Transcripts of the monetary policymaking body of the Federal Reserve from 2002–2008.

Thank you, Mr. Chairman. I add my thanks to the staff for the excellent summaries, particularly those that covered the Japanese experience. My reading of that experience argues for acting aggressively and moving directly to whatever lower bound we consider the effective minimum. The economic outlook has deteriorated sharply, and as I look at the incoming data and our near-term forecasts, I find it reasonable to expect that we will see more troubling data by the time of our January meeting.

I concur with the Greenbook assessment that the outlook calls for a cumulative reduction of 75 basis points over the next two meetings. At the risk of jumping ahead a little, my preference is to get there at this meeting. If there is an argument for a more gradual two-step approach, it is that more communication is needed to explain the Committee’s strategy and condition the markets for a zero lower bound policy regime. I was on the receiving end of this argument at my Atlanta board meeting last week—which Don Kohn witnessed as a guest—at which some directors strongly resisted moving to the lower bound without, in their view, a clearly articulated statement about how policy will operate going forward. Mr. Chairman, in your speech two weeks ago you made a good effort to prepare the public for the possibility that the Committee may soon have to operate with policy targets that are unfamiliar. But it strikes me that there is a chicken–egg problem of when it is appropriate to lay out the new approach.

Again, I read the Japanese lesson as move aggressively but at the same time communicate very clearly the whys and hows of the policy course. President Plosser pointed out in his memo circulated last week—and I believe President Lacker noted last meeting—that we have at least implicitly entered into a quantitative easing regime already. The fed funds rate has been trading for some weeks near the level that we are likely to find as the lower bound. I think we must move to a decision at this meeting on communication strategy, independent of whether or not we move to the lower bound in one step. I don’t see that this need is significantly reduced by delaying the move to the lower bound, especially if that destination is inevitable, as I believe it to be.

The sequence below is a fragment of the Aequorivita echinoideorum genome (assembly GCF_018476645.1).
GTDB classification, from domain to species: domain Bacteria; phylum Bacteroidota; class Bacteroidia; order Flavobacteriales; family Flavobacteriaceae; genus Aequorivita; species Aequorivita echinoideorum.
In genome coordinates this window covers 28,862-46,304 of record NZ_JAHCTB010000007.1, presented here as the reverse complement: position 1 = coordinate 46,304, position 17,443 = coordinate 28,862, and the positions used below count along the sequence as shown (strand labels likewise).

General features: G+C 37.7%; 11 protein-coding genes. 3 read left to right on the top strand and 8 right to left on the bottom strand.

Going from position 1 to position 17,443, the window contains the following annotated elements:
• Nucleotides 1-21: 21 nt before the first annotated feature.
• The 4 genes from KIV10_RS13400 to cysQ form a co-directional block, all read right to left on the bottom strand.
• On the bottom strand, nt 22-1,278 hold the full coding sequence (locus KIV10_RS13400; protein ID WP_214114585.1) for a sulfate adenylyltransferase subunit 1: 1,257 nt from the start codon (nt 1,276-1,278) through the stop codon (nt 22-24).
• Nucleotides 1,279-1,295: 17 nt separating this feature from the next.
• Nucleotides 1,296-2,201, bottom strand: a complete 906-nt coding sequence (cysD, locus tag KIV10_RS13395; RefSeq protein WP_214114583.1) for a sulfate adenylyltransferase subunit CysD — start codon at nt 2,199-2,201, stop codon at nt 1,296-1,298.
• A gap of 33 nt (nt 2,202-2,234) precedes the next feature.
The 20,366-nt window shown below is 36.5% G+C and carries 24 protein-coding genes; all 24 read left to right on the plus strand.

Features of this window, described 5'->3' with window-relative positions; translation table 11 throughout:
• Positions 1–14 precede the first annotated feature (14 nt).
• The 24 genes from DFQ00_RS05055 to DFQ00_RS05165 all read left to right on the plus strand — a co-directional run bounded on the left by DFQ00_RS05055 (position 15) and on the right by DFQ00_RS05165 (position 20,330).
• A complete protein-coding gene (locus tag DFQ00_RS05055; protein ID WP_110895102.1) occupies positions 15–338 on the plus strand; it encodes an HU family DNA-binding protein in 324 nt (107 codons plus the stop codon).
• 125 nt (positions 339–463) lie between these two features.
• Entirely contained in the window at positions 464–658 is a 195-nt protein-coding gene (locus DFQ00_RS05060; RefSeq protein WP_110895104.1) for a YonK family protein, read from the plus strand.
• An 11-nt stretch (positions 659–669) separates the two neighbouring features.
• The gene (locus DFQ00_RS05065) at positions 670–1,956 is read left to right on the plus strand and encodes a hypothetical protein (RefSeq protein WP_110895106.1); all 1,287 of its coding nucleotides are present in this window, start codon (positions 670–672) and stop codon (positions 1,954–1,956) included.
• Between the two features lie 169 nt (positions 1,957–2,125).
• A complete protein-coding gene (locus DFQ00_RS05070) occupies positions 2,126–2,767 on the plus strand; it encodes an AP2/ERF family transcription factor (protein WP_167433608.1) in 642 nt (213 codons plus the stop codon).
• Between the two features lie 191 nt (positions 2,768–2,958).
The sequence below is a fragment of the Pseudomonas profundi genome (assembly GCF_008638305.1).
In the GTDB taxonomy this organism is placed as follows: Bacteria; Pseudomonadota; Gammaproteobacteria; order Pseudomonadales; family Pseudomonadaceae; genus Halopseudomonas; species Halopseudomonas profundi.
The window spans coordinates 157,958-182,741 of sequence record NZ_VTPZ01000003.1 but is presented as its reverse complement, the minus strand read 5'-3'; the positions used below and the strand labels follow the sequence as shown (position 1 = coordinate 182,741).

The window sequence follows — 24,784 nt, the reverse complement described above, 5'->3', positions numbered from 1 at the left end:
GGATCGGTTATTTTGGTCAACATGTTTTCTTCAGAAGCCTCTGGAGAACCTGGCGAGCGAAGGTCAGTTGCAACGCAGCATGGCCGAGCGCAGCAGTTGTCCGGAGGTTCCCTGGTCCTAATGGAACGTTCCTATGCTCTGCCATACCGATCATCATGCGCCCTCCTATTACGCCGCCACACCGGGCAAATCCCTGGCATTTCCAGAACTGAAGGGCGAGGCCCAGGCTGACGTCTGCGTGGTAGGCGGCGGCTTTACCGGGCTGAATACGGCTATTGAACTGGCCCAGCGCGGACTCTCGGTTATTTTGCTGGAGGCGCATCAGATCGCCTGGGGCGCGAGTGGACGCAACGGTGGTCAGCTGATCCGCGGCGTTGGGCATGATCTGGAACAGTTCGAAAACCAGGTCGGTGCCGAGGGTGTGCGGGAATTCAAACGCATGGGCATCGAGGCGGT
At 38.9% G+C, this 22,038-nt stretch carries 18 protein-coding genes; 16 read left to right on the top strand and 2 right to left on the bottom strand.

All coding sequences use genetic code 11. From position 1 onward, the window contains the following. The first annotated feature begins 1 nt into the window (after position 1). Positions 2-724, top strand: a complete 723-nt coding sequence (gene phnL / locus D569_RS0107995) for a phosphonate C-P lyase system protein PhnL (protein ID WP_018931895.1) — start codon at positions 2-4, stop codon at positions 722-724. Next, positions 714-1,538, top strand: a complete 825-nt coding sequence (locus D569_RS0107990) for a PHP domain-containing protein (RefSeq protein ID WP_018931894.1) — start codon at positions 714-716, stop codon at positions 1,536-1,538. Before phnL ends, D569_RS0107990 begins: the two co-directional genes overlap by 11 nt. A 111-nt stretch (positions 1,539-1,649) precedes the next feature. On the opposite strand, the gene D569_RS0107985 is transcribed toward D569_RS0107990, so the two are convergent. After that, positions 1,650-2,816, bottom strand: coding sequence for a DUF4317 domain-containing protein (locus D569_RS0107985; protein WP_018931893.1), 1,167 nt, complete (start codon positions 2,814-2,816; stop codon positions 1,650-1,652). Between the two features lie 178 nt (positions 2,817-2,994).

On the question of costs of the zero lower bound policy to markets and financial institutions, in my reading of the analysis and the background memos taken as a whole, maintaining the effective funds rate at a level somewhere near 25 basis points may help avoid problems in some markets that would otherwise arrive at zero. I think we have to be concerned that at absolute zero the infrastructure of some markets might atrophy as market participants shift resources in the direction of operations where profits are more attainable. These concerns might argue for stating the federal funds rate target in terms of a range, and I would support a lower bound in the range of 0 to 25 basis points.

As regards communication strategies, to state the obvious, financial market participants would prefer to know as much as possible about the level of rates in a zero lower bound regime, the duration of adherence to that policy, and when and on what basis the policy will change. The Committee can’t fully satisfy those needs, but we can provide assurances that equip market participants with a clear framework for planning and anticipating change of policy. I think it is important to communicate that we intend to stay the course with this policy until some combination of materially improved conditions obtain in both financial markets and the general economy. That is to say, we should indicate that the policy is not short-term shock treatment to be quickly reversed, unless, of course, conditions dictate.

As regards indicating specific conditions that would inform a change of policy or a change of course, I favor an approach that addresses conditionality in general terms using language such as “the Committee intends to hold the federal funds rate target at this level until such time that it judges conditions are present for material and sustained improvements in financial market functioning and economic growth.” I prefer to reference general economic conditions rather than to use phrases like “near zero for some time” as in Bluebook alternative B. Further, I think it is appropriate to reinforce that our policy will be calibrated based on our longer-term inflation objectives. I am not comfortable with formal statements indicating that the Committee is willing to accept higher rates of inflation than it normally would find desirable. In my view, the goal is to avoid entrenching expectations that deviate too much from our explicit or implicit price stability objectives in both inflationary and deflationary directions. I think this goal is best pursued by stating our commitment to medium-term price stability. This statement can be in general terms, but I would also support the more explicit numerical reference in Bluebook alternative A.